System Software Engineers
|Recommended Degree Level||Bachelor|
|Number of Jobs, 2012||391,700|
|Annual Job Growth Rate||3.7%|
|Job Openings per Year (est.)||16,800|
- Most systems software developers have bachelor’s degrees in computer science or electrical engineering.
- The field requires a solid understanding of how low-level software interfaces with hardware, so highly technical degrees provide the best foundation.
- Some employers prefer a master’s degree or Ph.D for senior software architect positions.
- Developers advance through experience and continuous learning of evolving technologies.
- Technical professionals with related backgrounds, such as quality assurance, sometimes transition to software development.
What you study:
Study topics include:
- Low-level programming
- Data structures
- Operating systems
- Algorithm design
- Software engineering
- Computer organization
- Computer networking
A Day in the Life
Your morning as a systems software developer begins at home with strong coffee and several urgent messages from the test lab. It is never a good sign when quality assurance engineers become agitated. According to test results, the new firmware enhancements have broken the wireless networking chipset’s ability to stay locked on a frequency. An important telecommunications customer is demanding the enhancements by next week, so this failure is critical. Your job today will be to troubleshoot the firmware, also called system software, and fix the problem. The error could be a simple coding misstep or a faulty algorithm. You hope fervently for the former.
After verifying the software bug with the test team, you review the new code for errors and see none. You conduct more sophisticated communications tests in the lab and narrow the problem to one specific scenario. When wireless signal strength fluctuates, the new system compensates too slowly and loses its lock. You review the relevant code with a colleague and find that a new function is overwriting a part of memory that is supposed to hold information about signal strength.
While your colleague makes the changes and retests the firmware, you work on another project creating a module to support a new wireless protocol. The customer's product, a wireless access point, has some idiosyncrasies that need special handling. Your development team holds a conference call with the customer's lead engineers to review the platform's technical specifications. The next two hours are spent exhaustively mapping requirements, which must be thoroughly documented and formally approved prior to writing code.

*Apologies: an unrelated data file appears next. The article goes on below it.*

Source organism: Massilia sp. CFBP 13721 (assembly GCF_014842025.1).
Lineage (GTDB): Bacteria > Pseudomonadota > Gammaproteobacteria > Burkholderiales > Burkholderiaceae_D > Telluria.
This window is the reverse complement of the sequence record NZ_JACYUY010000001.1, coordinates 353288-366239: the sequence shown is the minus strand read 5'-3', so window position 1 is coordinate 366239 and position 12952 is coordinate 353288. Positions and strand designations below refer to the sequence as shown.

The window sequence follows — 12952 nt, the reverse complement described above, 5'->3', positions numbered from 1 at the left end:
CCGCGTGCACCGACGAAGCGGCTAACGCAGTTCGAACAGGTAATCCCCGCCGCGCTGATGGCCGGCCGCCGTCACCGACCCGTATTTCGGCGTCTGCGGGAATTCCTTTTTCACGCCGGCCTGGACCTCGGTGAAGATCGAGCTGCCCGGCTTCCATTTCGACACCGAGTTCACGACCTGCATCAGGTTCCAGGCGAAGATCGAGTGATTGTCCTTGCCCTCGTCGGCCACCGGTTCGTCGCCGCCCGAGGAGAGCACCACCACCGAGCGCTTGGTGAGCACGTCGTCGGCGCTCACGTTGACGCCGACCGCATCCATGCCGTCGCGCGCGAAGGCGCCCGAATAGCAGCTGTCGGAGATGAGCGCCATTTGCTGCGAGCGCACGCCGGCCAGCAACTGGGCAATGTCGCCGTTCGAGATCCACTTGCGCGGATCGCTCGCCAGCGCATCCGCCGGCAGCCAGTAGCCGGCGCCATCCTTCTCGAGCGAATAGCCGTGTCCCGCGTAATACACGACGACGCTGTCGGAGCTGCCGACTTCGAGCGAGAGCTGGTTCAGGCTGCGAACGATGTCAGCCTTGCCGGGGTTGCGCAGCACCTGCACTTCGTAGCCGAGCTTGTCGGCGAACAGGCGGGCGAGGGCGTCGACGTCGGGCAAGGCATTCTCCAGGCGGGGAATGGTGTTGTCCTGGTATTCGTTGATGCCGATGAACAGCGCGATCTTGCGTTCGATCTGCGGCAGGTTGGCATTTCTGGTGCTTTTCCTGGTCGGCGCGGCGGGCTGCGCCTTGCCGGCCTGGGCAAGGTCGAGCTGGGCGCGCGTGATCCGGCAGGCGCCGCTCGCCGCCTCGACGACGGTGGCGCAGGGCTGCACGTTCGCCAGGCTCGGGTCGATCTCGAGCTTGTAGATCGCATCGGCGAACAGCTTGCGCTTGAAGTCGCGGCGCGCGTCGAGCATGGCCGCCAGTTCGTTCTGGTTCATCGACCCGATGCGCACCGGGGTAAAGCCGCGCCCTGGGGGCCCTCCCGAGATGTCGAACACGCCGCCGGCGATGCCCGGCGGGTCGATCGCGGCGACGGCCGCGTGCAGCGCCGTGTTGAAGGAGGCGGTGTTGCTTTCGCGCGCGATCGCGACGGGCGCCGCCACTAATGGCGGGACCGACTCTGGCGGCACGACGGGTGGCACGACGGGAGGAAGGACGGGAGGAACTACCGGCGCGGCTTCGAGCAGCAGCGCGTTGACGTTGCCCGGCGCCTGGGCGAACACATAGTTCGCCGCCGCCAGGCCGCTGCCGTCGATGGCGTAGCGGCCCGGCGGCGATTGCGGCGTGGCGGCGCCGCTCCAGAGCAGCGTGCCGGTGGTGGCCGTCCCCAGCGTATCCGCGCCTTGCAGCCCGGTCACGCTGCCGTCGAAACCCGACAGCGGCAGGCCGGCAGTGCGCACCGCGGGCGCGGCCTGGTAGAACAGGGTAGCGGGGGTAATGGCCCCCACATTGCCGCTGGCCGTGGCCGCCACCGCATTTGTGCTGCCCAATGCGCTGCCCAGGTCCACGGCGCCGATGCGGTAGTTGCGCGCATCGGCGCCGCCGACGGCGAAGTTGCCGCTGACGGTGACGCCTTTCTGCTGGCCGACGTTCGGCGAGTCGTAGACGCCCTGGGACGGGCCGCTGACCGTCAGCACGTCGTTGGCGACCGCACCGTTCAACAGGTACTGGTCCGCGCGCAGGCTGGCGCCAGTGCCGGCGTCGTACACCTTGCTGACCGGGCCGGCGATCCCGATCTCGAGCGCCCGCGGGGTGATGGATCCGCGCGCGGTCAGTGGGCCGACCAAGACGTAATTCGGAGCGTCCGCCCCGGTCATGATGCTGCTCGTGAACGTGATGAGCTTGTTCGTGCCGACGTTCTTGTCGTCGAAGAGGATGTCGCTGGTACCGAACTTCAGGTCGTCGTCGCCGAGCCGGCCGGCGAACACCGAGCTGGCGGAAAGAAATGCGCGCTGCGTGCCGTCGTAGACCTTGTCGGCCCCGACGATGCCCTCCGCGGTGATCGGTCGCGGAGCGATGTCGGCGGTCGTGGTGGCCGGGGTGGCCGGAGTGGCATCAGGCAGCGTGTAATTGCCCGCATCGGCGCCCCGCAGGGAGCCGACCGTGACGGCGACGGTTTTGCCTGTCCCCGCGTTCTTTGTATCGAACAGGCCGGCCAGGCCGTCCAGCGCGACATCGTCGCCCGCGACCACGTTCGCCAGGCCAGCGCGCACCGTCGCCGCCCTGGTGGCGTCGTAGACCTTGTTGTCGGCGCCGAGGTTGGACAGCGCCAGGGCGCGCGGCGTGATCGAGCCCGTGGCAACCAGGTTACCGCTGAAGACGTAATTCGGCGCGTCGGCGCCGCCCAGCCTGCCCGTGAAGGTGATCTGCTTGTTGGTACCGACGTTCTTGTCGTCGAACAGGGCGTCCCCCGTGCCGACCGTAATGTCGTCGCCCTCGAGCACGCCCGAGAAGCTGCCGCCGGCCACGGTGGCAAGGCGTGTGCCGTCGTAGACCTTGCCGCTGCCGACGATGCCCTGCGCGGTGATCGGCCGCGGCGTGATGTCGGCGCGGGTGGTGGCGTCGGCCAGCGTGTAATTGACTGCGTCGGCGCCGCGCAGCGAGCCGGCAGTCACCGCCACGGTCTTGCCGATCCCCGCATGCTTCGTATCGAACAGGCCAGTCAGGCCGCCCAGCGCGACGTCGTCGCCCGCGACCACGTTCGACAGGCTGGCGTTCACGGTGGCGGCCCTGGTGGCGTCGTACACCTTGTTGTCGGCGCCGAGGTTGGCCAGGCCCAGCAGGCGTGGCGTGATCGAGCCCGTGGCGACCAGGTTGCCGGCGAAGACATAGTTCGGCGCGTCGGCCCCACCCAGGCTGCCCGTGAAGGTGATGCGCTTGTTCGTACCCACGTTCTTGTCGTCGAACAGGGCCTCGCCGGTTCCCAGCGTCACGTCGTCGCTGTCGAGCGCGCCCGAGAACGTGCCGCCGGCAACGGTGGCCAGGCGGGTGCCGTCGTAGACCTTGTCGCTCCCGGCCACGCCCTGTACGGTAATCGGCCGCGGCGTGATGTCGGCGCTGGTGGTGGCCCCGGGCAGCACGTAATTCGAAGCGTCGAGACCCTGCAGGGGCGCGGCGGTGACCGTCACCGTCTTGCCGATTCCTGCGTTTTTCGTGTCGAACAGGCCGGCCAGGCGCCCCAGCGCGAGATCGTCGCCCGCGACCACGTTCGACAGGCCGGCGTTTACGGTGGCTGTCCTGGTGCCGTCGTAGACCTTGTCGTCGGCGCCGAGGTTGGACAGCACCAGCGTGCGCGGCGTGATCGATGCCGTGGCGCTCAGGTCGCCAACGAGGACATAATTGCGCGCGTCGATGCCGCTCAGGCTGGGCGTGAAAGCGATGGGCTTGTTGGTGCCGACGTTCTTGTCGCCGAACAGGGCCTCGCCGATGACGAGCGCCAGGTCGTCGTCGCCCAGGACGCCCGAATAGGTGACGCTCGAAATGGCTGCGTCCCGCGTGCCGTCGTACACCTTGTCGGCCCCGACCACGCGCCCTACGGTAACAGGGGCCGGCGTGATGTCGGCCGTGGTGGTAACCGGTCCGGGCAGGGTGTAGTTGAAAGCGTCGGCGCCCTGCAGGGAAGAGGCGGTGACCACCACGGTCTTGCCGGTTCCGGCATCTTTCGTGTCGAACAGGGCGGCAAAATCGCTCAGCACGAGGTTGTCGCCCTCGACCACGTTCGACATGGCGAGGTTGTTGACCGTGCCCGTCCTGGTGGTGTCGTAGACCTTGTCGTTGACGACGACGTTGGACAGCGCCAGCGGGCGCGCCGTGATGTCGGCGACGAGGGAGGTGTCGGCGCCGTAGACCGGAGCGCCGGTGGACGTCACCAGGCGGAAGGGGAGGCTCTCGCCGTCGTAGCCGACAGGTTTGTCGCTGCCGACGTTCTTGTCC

After the call, you and your team order dinner and plan the development work. You are excited about beginning a project based on new technology and will spend much of tomorrow documenting your proposed approach. You will then meet with management and peers to review the proposal, and the conversations are sure to be technically and creatively challenging.
Certifications and Licensing
Certifications are generally optional but can help candidates obtain a position or promotion. The Software Engineering Institute at Carnegie Mellon University offers several highly respected certifications. In particular, the software architecture certification addresses real-time, embedded systems development. The IEEE offers the Certified Software Development Associate, Certified Software Development Professional, Wireless Communication Engineering Technologies, and Certified Biometrics Professional certifications.
Full-time versus part-time:
Most systems software developers work full-time. Many contribute to complex projects that require some overtime in order to meet deadlines.
The majority of systems software developers are employed in computer systems design, electronic instruments manufacturing, and the telecommunications and computer equipment industries. They usually work on teams in offices and labs although some are able to telecommute.
- U.S. Department of Labor, Occupational Outlook Handbook – The site provides a broad introduction to the software development field, which includes systems as well as application software. It highlights each specialization and the positive growth outlook for this creative profession. For a closer look at systems software development, also consult professional websites in the field.
- IEEE – The IEEE is the largest global professional association for technical advancement and engineering standards. The site links to sister sites for many IEEE technology specializations, which is valuable for learning about options in systems software development. Rich career and student resources make this website essential for people exploring technical interests.
- Association for Computing Machinery – The ACM is a worldwide educational and scientific society for the computing fields. The site includes a timely career news section for students and professionals and a computing news section with articles on key developments in the field.
- Software Engineering Institute – The SEI is a federally funded academic center focused on research and best practices in software engineering. The site includes an extensive library of webinars, podcasts and publications on a range of software engineering and development topics.